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5 Tips for Optimizing Your Industrial Plant’s Performance

 In Plant Manager Tips

Protecting your manufacturing plant from disruptions like the unexpected COVID-19 pandemic and driving sustainable growth requires optimal performance. By fusing innovative technology with strategic practices, you can successfully drive efficiency and output without compromising product quality or the safety of your workforce. 

Plant optimization, which allows owners to get the most out of their facilities, plays a pivotal role in reducing waste, maximizing efficiency, and improving your bottom line. According to Biodiesel Magazine, “Plant optimization is a sound fiscal decision, and it is a key component of good operational management. The decision to pay strict attention to the measurements, controls and efficiencies necessary for optimization not only enhances the plant, but it quite often produces a safer operating facility.”

To set yourself up for success, here are five tips to help you begin improving your plant’s overall performance.

 

Leverage the Latest Equipment and Technology 

An effective way to enhance operational efficiency is through automation. Whether that be incorporating technology to drive collaboration between workers, automating your supply chain, or replacing certain components and controllers, identifying processes that can be automated will help improve plant performance.  

Leveraging artificial intelligence (AI) and the Internet of Things (IoT) can provide invaluable insight, improve productivity, conserve vital resources, reduce maintenance costs, and eliminate process inefficiencies. Because the IoT fosters connectivity, smart devices like robots and sensors can be linked together and operated automatically. This technology allows you to utilize predictive analytics and real-time data to monitor equipment to streamline production.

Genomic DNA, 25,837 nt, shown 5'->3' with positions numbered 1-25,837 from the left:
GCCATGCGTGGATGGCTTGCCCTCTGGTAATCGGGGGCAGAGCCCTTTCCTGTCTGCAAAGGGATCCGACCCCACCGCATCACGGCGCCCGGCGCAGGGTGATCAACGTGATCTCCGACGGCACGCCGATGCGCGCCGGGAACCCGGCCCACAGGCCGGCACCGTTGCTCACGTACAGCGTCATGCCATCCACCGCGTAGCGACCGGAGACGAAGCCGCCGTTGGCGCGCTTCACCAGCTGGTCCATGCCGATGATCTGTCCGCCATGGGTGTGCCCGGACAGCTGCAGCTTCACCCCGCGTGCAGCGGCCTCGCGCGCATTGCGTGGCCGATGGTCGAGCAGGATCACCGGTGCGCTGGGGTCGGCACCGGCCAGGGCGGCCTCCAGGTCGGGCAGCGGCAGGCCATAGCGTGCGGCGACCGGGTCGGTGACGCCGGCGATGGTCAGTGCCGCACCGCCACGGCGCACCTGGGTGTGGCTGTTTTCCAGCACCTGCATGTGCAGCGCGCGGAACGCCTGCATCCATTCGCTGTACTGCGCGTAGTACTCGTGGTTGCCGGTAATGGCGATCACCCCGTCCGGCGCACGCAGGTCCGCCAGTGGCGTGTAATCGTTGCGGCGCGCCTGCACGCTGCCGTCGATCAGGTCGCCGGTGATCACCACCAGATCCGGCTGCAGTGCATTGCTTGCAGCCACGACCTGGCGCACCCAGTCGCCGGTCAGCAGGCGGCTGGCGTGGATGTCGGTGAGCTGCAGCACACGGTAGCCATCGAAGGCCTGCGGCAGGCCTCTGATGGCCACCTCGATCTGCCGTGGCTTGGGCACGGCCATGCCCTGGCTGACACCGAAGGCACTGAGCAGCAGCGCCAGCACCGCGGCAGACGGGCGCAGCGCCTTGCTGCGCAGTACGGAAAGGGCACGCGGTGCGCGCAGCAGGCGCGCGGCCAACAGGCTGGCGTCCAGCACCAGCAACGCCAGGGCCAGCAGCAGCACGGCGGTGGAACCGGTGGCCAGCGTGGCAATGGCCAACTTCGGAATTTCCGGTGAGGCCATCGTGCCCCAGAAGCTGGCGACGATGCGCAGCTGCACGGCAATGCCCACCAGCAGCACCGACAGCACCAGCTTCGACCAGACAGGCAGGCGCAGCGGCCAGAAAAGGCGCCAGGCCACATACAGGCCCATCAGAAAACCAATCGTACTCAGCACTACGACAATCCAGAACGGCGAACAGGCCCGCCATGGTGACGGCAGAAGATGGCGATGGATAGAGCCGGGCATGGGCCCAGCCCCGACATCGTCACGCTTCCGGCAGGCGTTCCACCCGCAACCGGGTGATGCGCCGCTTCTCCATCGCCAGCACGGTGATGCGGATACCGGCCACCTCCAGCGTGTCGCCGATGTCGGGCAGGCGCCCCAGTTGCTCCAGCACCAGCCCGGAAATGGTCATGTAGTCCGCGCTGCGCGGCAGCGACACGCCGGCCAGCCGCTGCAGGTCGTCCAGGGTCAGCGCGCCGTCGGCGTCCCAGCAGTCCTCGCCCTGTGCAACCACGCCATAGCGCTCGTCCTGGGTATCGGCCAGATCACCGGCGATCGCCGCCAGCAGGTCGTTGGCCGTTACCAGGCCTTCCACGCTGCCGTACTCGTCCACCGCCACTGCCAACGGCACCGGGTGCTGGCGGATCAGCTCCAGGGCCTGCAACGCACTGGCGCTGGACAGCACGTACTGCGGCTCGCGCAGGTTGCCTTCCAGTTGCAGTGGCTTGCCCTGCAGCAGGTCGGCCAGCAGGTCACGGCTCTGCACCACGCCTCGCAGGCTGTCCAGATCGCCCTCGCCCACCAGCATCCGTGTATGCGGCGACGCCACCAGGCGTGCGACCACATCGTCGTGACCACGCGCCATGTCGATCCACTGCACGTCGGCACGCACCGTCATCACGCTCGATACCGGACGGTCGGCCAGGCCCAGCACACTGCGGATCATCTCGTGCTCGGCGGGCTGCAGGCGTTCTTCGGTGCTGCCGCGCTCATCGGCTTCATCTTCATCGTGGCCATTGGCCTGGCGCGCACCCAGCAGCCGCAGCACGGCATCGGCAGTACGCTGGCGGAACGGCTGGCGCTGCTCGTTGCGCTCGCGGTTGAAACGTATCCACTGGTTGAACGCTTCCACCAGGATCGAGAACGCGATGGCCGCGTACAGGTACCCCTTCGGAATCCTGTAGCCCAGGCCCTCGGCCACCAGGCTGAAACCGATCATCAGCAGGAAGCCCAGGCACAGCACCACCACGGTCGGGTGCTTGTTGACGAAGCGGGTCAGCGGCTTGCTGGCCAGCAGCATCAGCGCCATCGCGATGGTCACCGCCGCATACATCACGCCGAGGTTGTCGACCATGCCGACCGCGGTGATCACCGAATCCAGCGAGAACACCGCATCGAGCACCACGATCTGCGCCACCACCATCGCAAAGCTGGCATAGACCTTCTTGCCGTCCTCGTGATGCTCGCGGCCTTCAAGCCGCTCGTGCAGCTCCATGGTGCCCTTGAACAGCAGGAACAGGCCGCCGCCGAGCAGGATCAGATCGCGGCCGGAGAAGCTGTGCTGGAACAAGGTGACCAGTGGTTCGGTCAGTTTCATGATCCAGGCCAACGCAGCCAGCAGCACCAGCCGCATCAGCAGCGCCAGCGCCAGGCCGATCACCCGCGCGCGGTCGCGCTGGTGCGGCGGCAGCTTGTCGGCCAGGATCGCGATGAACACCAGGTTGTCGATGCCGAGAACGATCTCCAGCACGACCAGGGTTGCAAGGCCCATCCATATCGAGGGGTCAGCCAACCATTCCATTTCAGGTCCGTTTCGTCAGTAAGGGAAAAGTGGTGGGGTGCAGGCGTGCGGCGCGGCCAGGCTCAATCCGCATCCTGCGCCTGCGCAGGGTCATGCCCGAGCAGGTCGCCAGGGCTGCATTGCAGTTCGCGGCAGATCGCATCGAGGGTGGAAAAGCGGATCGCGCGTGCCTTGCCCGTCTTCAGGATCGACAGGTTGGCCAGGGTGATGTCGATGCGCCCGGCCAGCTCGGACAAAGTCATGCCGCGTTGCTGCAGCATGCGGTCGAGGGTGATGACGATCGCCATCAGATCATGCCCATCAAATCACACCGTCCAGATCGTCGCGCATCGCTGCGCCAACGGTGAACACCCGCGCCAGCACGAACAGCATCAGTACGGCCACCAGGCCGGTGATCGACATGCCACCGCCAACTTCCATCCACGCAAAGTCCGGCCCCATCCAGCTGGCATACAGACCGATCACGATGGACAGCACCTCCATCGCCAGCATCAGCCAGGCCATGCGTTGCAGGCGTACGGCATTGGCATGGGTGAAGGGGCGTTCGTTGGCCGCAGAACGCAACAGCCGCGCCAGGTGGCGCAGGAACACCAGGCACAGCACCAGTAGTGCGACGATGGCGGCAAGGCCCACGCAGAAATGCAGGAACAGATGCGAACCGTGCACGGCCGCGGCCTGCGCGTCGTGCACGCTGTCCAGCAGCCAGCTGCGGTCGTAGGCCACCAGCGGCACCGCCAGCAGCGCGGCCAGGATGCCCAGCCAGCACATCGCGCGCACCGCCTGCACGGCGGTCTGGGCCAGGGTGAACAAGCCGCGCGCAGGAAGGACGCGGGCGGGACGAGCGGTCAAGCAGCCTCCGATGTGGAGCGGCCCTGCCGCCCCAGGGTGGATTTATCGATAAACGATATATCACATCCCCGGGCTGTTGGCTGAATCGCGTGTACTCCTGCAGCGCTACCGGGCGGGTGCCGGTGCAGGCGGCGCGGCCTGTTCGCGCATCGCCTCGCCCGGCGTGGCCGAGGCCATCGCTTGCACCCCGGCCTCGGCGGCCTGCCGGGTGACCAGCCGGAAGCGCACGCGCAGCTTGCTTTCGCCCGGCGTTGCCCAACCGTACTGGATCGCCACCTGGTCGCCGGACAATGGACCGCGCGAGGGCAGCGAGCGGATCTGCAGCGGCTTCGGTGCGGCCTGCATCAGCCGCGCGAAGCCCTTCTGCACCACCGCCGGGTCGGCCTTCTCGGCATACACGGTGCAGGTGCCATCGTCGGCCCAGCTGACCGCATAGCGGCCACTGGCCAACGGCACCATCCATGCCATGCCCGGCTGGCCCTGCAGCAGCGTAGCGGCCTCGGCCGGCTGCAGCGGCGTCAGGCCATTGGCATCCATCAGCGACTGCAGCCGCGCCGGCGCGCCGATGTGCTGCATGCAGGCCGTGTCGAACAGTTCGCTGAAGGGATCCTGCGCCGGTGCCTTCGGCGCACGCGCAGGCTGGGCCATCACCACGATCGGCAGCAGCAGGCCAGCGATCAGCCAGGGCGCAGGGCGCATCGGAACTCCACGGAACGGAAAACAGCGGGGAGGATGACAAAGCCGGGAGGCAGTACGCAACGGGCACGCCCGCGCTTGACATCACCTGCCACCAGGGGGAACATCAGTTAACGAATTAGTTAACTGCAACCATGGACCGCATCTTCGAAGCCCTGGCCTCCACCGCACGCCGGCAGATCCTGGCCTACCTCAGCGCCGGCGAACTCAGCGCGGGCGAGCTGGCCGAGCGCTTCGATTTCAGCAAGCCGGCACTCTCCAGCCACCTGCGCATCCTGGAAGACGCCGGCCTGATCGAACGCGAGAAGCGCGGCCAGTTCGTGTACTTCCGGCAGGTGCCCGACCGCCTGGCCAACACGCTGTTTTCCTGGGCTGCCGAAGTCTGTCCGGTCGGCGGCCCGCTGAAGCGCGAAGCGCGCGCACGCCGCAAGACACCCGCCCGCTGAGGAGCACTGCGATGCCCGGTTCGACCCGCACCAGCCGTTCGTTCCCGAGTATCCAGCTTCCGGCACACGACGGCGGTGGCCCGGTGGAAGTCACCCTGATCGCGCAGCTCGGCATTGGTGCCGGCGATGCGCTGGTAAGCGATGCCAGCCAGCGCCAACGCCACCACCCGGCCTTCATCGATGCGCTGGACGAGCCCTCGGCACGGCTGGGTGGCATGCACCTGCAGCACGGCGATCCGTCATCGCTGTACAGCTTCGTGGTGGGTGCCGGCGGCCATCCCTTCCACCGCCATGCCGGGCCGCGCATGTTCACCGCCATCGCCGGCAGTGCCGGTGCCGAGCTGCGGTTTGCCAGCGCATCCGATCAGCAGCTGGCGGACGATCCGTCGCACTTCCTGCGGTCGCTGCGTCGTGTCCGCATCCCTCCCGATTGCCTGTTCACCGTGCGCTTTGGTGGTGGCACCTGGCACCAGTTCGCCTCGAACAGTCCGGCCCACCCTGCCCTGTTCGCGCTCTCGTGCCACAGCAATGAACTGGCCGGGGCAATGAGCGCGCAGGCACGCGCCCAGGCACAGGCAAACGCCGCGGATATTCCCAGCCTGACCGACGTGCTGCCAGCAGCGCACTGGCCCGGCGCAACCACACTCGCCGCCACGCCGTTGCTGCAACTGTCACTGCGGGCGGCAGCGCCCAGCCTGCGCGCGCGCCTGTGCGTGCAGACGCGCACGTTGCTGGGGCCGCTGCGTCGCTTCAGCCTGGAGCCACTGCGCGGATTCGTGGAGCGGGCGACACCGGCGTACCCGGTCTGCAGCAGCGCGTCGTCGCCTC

Similarly, using robotic systems in the plant can help increase worker productivity while reducing long-term costs associated with human error. Robots can be used within dangerous environments and to perform repetitive tasks, which will create safer working conditions for employees and decrease workplace injuries. 

 

Eliminate Wasteful Practices

According to Processing Magazine, real-time data can “reveal timely insights into every aspect of production, uncovering ways to increase efficiency and productivity, optimally manage suppliers and materials, reduce costs and waste, continuously improve processes and product quality, and much more.”

Data can also be used to eliminate overproduction. When supply continuously outweighs demand, your plant is left with a pile of products that aren’t producing revenue. Instead of wasting valuable time and dollars, those resources can be shifted elsewhere and used more effectively.

Identifying process inefficiencies will play a vital role in ensuring your team’s productivity level remains high while eliminating dollars spent paying for liabilities that don’t directly contribute to plant performance. For example, if you’re employing a traditional tank cleaning method instead of robotic tank cleaning, you’re using a less efficient cleaning process that could affect your plant performance. 

Strong cleaning, maintenance, and storage protocols are essential in preventing the contamination of products in industrial plants. Contaminated or damaged products will ultimately result in delayed delivery dates and wasted money.